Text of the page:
• But by far, the one that takes the cake is Homecoming. Some Spartans try and escape the enhancements, and seek to return to their old lives. But when Daisy, one of the escapees, makes it home, she sees that she's already there. Or, at least, a clone is. After they talk, the clone gives her a teddy bear keychain as a memento, and Daisy returns to the Spartan academy, alongside Ralph, another escapee she bonds with. The other three escapees, on seeing their clones, committed suicide.
      • Years later, during a battlefield, en route to the evac zone, Daisy is critically wounded, and can only watch as the Covenant slaughter her comrades, and her best friend, Ralph.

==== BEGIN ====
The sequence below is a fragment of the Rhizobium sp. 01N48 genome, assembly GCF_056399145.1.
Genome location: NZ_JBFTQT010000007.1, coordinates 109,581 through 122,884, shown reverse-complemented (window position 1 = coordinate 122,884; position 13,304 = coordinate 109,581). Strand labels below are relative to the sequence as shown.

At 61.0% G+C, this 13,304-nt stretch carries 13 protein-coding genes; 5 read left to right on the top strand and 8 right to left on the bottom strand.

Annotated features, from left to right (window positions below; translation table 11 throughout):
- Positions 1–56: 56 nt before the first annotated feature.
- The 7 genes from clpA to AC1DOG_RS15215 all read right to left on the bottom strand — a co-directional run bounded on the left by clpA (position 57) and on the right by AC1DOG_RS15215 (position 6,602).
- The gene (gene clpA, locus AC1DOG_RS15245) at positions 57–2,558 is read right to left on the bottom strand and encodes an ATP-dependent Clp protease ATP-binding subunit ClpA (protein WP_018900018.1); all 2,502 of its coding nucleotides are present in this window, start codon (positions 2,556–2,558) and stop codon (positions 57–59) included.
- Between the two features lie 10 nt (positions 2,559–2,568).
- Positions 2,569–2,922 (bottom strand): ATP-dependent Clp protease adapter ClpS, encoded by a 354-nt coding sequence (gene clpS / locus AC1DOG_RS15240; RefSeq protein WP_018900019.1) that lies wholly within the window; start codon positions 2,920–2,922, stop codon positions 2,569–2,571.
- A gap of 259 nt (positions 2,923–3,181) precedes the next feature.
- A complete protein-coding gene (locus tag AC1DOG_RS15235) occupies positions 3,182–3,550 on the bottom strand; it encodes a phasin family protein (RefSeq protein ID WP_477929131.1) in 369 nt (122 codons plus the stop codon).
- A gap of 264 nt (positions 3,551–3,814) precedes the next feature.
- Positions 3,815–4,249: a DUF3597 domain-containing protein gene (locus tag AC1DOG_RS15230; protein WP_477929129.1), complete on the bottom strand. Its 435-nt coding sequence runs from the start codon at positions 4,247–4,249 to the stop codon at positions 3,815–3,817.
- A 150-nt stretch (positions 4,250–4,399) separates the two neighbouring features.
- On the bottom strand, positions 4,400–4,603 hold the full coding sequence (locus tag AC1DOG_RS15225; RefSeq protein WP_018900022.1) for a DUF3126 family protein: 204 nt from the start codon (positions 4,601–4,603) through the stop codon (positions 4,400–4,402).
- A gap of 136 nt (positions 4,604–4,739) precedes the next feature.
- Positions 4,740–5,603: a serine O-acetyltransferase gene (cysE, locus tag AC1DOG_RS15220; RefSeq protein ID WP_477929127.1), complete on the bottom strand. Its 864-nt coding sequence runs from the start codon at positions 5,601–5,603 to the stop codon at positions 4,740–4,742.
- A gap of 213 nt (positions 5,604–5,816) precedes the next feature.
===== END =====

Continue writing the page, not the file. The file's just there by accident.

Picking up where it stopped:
• I honestly thought the E3 2013 trailer was kinda rampant with feels. Sure, he may seem heroic and "all that", going through a desert alone, but you can tell he feels something, as if part of him is missing. Which is immediately reflected by the chip in his hand. The same chip that Cortana was in. And then the moment instantly goes from "WOO! TAKE THAT STUPID MACHINE OUT!" to "Oh god the feels". Aaaaaaaand I'm crying again.
Half-LifeTearJerker/Video GamesHalo: Reach

alternative title(s): Halo2; Halo3; Halo 3 ODST; Halo4; Halo Combat Evolved; Halo 4 Forward Unto Dawn; Halo Wars; The Fall Of Reach; Ghosts Of Onyx